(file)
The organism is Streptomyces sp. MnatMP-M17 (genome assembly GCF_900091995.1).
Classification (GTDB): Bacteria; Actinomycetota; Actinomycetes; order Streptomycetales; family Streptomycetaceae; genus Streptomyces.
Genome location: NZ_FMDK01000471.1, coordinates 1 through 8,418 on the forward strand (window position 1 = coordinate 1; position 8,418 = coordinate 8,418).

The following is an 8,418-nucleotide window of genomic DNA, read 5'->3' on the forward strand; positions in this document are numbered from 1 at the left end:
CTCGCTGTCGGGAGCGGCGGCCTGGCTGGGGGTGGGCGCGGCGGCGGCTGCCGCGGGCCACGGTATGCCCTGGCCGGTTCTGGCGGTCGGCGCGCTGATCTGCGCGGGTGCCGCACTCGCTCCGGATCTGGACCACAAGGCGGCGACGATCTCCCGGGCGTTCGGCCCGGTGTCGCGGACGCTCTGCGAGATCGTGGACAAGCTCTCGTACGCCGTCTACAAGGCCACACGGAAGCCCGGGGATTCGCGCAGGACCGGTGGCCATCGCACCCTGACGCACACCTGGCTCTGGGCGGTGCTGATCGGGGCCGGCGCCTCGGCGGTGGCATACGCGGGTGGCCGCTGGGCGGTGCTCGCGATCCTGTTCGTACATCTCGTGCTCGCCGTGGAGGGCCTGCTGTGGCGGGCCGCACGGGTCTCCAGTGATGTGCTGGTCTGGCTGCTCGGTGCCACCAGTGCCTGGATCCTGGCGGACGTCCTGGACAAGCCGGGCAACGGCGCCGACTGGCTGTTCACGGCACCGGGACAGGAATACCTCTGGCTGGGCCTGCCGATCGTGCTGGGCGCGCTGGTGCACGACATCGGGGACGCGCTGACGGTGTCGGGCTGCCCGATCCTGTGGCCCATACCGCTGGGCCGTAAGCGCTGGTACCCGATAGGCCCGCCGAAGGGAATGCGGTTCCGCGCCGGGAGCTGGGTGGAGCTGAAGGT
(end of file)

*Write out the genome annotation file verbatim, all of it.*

The organism is Streptomyces sp. MnatMP-M17 (genome assembly GCF_900091995.1).
Classification (GTDB): Bacteria; Actinomycetota; Actinomycetes; order Streptomycetales; family Streptomycetaceae; genus Streptomyces.
Genome location: NZ_FMDK01000471.1, coordinates 1 through 8,418 on the forward strand (window position 1 = coordinate 1; position 8,418 = coordinate 8,418).

The following is an 8,418-nucleotide window of genomic DNA, read 5'->3' on the forward strand; positions in this document are numbered from 1 at the left end:
CTCGCTGTCGGGAGCGGCGGCCTGGCTGGGGGTGGGCGCGGCGGCGGCTGCCGCGGGCCACGGTATGCCCTGGCCGGTTCTGGCGGTCGGCGCGCTGATCTGCGCGGGTGCCGCACTCGCTCCGGATCTGGACCACAAGGCGGCGACGATCTCCCGGGCGTTCGGCCCGGTGTCGCGGACGCTCTGCGAGATCGTGGACAAGCTCTCGTACGCCGTCTACAAGGCCACACGGAAGCCCGGGGATTCGCGCAGGACCGGTGGCCATCGCACCCTGACGCACACCTGGCTCTGGGCGGTGCTGATCGGGGCCGGCGCCTCGGCGGTGGCATACGCGGGTGGCCGCTGGGCGGTGCTCGCGATCCTGTTCGTACATCTCGTGCTCGCCGTGGAGGGCCTGCTGTGGCGGGCCGCACGGGTCTCCAGTGATGTGCTGGTCTGGCTGCTCGGTGCCACCAGTGCCTGGATCCTGGCGGACGTCCTGGACAAGCCGGGCAACGGCGCCGACTGGCTGTTCACGGCACCGGGACAGGAATACCTCTGGCTGGGCCTGCCGATCGTGCTGGGCGCGCTGGTGCACGACATCGGGGACGCGCTGACGGTGTCGGGCTGCCCGATCCTGTGGCCCATACCGCTGGGCCGTAAGCGCTGGTACCCGATAGGCCCGCCGAAGGGAATGCGGTTCCGCGCCGGGAGCTGGGTGGAGCTGAAGGT